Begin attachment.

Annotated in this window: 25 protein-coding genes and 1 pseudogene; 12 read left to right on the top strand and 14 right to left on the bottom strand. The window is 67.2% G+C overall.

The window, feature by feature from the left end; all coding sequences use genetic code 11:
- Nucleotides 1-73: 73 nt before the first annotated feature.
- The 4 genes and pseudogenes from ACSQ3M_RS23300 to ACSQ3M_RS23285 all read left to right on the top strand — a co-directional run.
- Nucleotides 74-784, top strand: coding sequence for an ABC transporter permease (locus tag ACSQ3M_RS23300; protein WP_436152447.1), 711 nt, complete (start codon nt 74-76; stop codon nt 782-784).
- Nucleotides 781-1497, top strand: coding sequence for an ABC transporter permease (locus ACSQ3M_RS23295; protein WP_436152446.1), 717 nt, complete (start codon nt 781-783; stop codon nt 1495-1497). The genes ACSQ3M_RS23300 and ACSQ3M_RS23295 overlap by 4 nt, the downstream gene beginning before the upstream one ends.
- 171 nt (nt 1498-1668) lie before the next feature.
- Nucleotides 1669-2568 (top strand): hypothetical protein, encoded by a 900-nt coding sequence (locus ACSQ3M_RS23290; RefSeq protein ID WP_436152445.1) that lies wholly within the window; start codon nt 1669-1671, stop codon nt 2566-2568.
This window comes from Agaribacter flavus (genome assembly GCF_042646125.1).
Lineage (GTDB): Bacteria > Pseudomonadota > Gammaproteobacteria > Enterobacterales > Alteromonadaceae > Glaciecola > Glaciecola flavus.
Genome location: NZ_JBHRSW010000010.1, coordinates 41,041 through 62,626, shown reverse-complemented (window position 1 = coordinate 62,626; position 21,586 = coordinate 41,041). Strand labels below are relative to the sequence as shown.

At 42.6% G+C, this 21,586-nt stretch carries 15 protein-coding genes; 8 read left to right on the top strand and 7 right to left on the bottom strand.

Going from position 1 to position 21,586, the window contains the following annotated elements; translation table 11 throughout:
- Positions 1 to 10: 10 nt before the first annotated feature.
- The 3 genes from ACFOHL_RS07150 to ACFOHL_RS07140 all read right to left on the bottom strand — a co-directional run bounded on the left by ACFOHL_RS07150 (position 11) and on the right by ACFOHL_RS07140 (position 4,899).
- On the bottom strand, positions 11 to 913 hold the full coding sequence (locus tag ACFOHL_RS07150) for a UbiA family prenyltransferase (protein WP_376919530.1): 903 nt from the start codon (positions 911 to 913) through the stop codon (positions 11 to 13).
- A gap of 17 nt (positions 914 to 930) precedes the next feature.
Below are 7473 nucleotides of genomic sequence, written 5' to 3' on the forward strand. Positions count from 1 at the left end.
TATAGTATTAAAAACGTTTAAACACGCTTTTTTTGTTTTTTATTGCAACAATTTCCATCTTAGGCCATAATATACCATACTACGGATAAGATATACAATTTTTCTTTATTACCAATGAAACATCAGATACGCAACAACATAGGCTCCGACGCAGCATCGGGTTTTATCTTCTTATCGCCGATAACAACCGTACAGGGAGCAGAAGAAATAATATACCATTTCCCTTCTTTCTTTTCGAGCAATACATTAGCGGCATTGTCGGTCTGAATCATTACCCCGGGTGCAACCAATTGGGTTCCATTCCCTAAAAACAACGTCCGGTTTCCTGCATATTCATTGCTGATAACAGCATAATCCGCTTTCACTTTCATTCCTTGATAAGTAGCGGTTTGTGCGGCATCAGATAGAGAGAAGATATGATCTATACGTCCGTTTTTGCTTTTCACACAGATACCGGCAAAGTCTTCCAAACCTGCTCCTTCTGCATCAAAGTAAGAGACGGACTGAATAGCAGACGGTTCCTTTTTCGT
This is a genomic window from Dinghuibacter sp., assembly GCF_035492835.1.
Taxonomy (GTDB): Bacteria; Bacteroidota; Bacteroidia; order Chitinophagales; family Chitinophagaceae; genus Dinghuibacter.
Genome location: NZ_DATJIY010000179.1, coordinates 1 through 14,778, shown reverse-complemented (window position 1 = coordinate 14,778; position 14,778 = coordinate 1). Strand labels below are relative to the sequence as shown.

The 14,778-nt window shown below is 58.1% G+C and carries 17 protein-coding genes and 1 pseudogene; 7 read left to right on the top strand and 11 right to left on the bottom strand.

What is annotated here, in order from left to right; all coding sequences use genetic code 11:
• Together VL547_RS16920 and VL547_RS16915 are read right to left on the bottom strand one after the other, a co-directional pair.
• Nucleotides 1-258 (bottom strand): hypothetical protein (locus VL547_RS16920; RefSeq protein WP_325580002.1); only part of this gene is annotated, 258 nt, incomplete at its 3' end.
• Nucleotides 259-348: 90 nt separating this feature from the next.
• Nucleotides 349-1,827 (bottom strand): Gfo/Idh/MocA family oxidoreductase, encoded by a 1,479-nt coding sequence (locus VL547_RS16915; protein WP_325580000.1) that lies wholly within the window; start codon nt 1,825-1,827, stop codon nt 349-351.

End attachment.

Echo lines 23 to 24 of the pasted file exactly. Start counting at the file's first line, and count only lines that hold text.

The 14,778-nt window shown below is 58.1% G+C and carries 17 protein-coding genes and 1 pseudogene; 7 read left to right on the top strand and 11 right to left on the bottom strand.

What is annotated here, in order from left to right; all coding sequences use genetic code 11: